15 October 2018 | 54 Comments
3 years ago, I was in the middle of my final Kickstarter project (Scythe). I didn’t know at the time that it would be my final campaign; that was a decision we made the following summer, and then I formally addressed it on this blog a few months later.
Since then, Stonemaier Games has published 3 new games, 6 new expansions, and a bunch of reprints. For each of them, we’ve simply made a bunch of copies, sold them to distributors, and shared them with our community and beyond. For a few of them, we’ve also accepted direct pre-orders ranging from 0-60 days before we received the product at our warehouse.
It’s important for me to note up front that this method has worked quite well: Compared to my 7 tabletop Kickstarter projects, which raised a total of $3.2 million over, our non-Kickstarter revenue since mid-2016 (after delivering Scythe) totals around $14 million. I’m constantly experimenting, learning from my mistakes, and trying to evolve Stonemaier as a publisher, but I’m pleased with what we’ve done post-Kickstarter.
I actually didn’t realize how well this method would work until I immersed myself in it. I quit Kickstarter as a creator and focused on other ways of building community, improving the product, generating buzz, gauging demand, finding funds, and shipping the product worldwide.
So for quite some time now, whenever I think about crowdfunding, I really struggle to think of a reason why I would use Kickstarter instead of my current method. This is a bit hard to explain, so I’ll try to use an oversimplified analogy:
[UPDATE: If you’re about to read this analogy, especially if you’re visiting here from Reddit, here’s the deal: This analogy is not meant to be an accurate portrayal of what Kickstarter is. I love Kickstarter as a backer and a creator–my company would not exist, nor would it have grown to what it is, without Kickstarter. The whole point of this analogy is that this is genuinely how I view Kickstarter for Stonemaier Games after immersing myself in other publishing techniques over the last 3 years.]
Let’s say you want to make some chocolate chip cookies for your friends. You’ve made them many times before, and you have a great, well-tested recipe. You’ve already bought the best ingredients. You even know which friends like chocolate-chip cookies and which don’t. You now have two options:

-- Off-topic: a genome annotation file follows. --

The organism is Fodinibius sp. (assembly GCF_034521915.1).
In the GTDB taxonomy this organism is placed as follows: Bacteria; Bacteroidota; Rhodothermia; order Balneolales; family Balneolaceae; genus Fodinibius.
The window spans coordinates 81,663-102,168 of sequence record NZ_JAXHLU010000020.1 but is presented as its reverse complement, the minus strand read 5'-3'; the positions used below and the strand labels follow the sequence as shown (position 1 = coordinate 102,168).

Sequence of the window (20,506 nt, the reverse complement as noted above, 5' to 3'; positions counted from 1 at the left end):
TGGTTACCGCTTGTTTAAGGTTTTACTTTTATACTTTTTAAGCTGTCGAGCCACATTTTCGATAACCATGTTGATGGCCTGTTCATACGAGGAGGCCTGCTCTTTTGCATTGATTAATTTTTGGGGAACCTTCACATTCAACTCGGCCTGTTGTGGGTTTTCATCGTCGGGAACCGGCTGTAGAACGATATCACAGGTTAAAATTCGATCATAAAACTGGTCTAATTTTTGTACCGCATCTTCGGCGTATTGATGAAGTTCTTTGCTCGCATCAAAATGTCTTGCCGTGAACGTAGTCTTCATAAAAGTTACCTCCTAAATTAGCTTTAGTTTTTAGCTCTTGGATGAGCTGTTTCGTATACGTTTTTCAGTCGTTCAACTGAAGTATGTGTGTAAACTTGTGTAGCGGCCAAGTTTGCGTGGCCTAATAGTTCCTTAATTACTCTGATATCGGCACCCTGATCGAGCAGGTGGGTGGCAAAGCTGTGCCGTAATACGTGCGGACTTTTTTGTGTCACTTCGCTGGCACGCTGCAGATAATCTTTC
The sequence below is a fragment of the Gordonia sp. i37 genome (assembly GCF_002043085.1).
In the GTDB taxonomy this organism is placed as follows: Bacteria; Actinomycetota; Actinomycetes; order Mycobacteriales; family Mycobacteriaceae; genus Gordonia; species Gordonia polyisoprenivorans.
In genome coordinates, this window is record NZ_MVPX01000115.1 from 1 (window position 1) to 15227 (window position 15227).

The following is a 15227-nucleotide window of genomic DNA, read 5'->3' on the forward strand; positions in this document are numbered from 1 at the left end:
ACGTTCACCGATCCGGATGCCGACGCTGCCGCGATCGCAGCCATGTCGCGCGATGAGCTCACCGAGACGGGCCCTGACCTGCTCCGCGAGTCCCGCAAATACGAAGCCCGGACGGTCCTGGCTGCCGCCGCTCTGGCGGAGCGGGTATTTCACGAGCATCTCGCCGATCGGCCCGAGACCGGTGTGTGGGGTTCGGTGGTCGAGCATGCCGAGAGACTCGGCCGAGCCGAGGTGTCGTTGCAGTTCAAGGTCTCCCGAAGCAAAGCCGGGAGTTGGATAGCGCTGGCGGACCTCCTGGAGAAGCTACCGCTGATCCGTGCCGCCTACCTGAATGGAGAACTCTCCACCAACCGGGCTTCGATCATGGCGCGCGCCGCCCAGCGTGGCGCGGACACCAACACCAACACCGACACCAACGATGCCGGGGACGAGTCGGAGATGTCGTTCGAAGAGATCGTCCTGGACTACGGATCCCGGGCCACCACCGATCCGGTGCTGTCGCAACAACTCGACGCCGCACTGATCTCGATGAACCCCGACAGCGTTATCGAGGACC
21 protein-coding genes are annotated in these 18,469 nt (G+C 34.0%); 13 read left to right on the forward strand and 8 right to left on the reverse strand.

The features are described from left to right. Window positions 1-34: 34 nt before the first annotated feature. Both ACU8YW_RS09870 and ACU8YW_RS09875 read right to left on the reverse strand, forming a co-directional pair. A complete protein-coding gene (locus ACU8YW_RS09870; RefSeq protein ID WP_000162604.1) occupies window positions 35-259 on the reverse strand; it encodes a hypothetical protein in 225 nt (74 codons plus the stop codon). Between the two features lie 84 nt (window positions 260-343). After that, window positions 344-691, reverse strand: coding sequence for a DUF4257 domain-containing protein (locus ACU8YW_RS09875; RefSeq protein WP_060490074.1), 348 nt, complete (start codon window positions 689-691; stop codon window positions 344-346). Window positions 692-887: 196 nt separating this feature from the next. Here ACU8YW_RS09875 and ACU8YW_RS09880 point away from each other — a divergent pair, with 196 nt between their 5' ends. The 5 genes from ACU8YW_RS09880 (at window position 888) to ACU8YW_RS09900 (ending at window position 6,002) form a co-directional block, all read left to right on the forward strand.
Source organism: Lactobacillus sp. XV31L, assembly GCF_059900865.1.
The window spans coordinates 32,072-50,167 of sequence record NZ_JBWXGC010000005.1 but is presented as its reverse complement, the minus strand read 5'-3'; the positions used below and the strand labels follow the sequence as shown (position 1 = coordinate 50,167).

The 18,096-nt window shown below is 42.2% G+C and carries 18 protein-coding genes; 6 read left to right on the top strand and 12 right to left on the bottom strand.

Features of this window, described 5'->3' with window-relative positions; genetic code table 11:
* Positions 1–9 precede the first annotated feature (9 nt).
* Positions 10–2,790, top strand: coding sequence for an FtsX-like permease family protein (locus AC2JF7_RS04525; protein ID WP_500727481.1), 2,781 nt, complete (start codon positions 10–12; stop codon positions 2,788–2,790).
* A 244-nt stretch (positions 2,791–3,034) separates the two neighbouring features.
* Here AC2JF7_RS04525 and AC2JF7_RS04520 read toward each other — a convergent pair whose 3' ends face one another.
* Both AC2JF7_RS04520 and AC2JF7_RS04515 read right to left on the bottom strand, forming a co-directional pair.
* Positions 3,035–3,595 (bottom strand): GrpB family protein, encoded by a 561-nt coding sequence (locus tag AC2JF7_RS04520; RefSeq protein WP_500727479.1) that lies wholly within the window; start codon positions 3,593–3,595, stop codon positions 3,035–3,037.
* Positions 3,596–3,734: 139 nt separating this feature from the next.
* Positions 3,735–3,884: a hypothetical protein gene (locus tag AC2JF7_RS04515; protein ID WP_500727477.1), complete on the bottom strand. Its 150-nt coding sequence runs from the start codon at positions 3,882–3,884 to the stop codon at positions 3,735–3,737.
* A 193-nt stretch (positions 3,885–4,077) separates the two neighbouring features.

- You make the cookies. When they’re ready a few hours later, you invite your friends over to eat them.
- You wait to make the cookies. Instead, you confirm with each of your friends that they do indeed want the cookies. Many of them have their own ideas about what the cookies should be. Based on their preferences, you end up with 4 different versions of the cookie, including add-ons like sprinkles and frosting. Finally you start to make the cookies. You spend the next 6 months telling your friends exactly what the ingredients look like, how your fancy new oven works, and that the baking process is taking longer than you expected. Many of your friends are really excited about the cookies, but a few claim publicly that they’re overhyped. Eventually you ship the cookies to your friends, though several of them moved and didn’t update their address (they still want their cookies, though). The post office also mishandles several packages, and the cookies arrive in crumbs.
Which method would you choose?
I’m trying to illustrate how it’s difficult for me to even comprehend why I would use Kickstarter instead of my current method, despite my experience and success as a creator. For those creators who always use Kickstarter, you may look at my world through an equally distorted lens.
I think it’s a problem that I can’t even imagine the possibility of using Kickstarter in the future. I’m way too dismissive of the idea. Even if I don’t ever return to Kickstarter as a creator, I need to at least know the value Kickstarter could add to Stonemaier Games. I’m too far on the outside looking in (despite all of my articles about crowdfunding and entrepreneurship).
So on Thursday I’m going to write a post about what it would look like if I returned to Kickstarter as a creator (I intended to do it today as part of this article, but it’s almost dinnertime, and this is already long enough). I need to be able to put myself in those shoes again.
And honestly, in the brainstorming I’ve done so far, I’ve gotten excited about the hypothetical idea of returning to Kickstarter. It’s exciting to be in the throes of a Kickstarter campaign, the sense of ownership instilled in the backers as a result is unparalleled, and Kickstarter’s “follow” feature significantly expands our reach. I could actually see it working for my civilization game.
If you have anything you’d like me to cover in Thursday’s article about the elements of a modern Stonemaier Games Kickstarter project, please let me know so I can think about it. Thank you! [Update: Here is Thursday’s post, If I Returned to Kickstarter, Here’s How I’d Do It.]
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